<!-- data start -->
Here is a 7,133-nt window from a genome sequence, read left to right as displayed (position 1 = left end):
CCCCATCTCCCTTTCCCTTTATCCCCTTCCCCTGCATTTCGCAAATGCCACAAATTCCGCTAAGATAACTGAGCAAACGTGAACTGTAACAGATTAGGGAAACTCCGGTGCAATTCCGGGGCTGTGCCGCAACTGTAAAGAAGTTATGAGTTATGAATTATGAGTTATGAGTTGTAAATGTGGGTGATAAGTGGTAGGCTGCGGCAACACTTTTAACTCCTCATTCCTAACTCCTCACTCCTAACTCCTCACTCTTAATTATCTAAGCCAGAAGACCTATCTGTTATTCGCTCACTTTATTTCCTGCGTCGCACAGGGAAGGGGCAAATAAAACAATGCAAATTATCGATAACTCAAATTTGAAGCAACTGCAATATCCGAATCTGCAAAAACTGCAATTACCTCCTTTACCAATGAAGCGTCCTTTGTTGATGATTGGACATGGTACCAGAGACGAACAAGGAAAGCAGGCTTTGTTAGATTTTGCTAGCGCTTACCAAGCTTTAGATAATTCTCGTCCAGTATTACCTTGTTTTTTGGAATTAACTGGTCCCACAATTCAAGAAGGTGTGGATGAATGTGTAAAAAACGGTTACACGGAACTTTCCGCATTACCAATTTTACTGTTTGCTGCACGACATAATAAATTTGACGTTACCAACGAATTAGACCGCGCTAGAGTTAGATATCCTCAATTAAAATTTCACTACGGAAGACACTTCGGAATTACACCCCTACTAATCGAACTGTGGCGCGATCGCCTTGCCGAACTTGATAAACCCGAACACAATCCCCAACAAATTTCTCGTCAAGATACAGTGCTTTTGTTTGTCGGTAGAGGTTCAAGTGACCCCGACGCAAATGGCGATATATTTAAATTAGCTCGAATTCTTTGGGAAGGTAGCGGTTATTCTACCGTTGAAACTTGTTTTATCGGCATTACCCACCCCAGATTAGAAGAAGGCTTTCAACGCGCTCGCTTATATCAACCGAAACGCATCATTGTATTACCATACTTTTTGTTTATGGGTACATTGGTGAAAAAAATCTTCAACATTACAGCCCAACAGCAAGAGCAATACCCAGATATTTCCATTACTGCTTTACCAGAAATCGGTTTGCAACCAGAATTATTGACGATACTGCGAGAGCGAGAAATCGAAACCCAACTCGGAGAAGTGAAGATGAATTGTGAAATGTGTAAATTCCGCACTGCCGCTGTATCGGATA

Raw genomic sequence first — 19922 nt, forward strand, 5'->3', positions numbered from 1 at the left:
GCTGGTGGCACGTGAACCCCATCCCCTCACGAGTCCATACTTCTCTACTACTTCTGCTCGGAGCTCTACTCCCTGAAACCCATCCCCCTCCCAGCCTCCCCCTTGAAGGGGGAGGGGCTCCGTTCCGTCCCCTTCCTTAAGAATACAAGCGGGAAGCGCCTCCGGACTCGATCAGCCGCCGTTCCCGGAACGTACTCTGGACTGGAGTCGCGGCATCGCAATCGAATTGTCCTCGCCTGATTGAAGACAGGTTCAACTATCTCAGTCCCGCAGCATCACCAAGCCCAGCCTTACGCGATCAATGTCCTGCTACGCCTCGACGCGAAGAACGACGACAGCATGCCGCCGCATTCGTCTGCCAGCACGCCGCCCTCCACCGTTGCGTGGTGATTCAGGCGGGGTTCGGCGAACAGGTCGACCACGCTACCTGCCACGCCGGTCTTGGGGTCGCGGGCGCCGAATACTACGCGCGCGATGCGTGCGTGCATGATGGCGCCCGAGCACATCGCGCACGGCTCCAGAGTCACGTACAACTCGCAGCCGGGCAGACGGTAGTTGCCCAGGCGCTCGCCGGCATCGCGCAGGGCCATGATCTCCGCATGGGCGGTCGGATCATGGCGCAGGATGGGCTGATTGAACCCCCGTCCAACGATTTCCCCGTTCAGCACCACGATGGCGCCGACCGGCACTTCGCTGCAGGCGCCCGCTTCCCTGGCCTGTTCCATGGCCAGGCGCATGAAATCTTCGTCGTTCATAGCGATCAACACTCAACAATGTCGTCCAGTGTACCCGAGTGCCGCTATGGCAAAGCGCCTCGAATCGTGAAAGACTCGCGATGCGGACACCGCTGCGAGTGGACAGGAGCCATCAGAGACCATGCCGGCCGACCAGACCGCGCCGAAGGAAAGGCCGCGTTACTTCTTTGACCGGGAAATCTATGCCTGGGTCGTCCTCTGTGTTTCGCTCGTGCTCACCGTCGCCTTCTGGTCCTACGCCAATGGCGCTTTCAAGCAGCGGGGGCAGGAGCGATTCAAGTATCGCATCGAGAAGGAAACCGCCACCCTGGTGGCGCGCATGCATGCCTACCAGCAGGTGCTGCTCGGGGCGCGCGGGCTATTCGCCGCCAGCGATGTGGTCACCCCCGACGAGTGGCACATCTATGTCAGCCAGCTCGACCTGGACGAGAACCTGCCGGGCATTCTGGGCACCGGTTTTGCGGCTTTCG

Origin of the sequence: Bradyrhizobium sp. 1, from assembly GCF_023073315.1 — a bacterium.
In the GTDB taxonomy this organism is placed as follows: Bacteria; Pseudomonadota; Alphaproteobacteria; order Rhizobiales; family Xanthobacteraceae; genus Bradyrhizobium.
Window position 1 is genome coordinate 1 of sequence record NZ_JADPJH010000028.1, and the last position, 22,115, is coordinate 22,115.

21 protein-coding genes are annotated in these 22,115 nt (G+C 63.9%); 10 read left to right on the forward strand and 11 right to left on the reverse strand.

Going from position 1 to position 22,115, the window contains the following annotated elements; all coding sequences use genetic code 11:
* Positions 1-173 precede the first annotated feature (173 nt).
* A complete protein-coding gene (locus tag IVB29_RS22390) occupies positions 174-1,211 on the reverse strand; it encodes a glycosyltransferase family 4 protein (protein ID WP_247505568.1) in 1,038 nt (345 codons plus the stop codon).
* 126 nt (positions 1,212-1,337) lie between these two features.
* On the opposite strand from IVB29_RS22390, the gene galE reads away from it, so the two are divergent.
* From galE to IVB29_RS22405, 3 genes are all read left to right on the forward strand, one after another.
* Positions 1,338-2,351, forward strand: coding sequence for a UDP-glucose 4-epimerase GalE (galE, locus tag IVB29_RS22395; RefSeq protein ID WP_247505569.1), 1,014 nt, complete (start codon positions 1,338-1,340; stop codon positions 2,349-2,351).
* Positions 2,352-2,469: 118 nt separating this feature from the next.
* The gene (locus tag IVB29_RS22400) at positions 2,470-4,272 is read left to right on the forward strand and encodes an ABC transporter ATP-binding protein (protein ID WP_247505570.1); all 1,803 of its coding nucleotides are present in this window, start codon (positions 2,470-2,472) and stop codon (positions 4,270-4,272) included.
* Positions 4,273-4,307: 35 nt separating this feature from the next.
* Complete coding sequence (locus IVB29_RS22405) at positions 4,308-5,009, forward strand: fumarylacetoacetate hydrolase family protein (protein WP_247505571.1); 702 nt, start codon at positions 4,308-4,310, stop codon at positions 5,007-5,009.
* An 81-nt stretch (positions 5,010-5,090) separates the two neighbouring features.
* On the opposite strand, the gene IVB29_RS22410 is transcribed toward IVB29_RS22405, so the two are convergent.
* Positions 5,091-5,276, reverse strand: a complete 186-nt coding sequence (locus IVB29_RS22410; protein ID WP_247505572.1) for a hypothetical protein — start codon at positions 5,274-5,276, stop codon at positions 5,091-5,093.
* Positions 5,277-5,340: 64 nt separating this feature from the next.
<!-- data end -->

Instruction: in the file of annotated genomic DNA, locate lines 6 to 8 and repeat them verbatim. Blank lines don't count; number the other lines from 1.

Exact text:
In the GTDB taxonomy this organism is placed as follows: Bacteria; Pseudomonadota; Alphaproteobacteria; order Rhizobiales; family Xanthobacteraceae; genus Bradyrhizobium.
Window position 1 is genome coordinate 1 of sequence record NZ_JADPJH010000028.1, and the last position, 22,115, is coordinate 22,115.

21 protein-coding genes are annotated in these 22,115 nt (G+C 63.9%); 10 read left to right on the forward strand and 11 right to left on the reverse strand.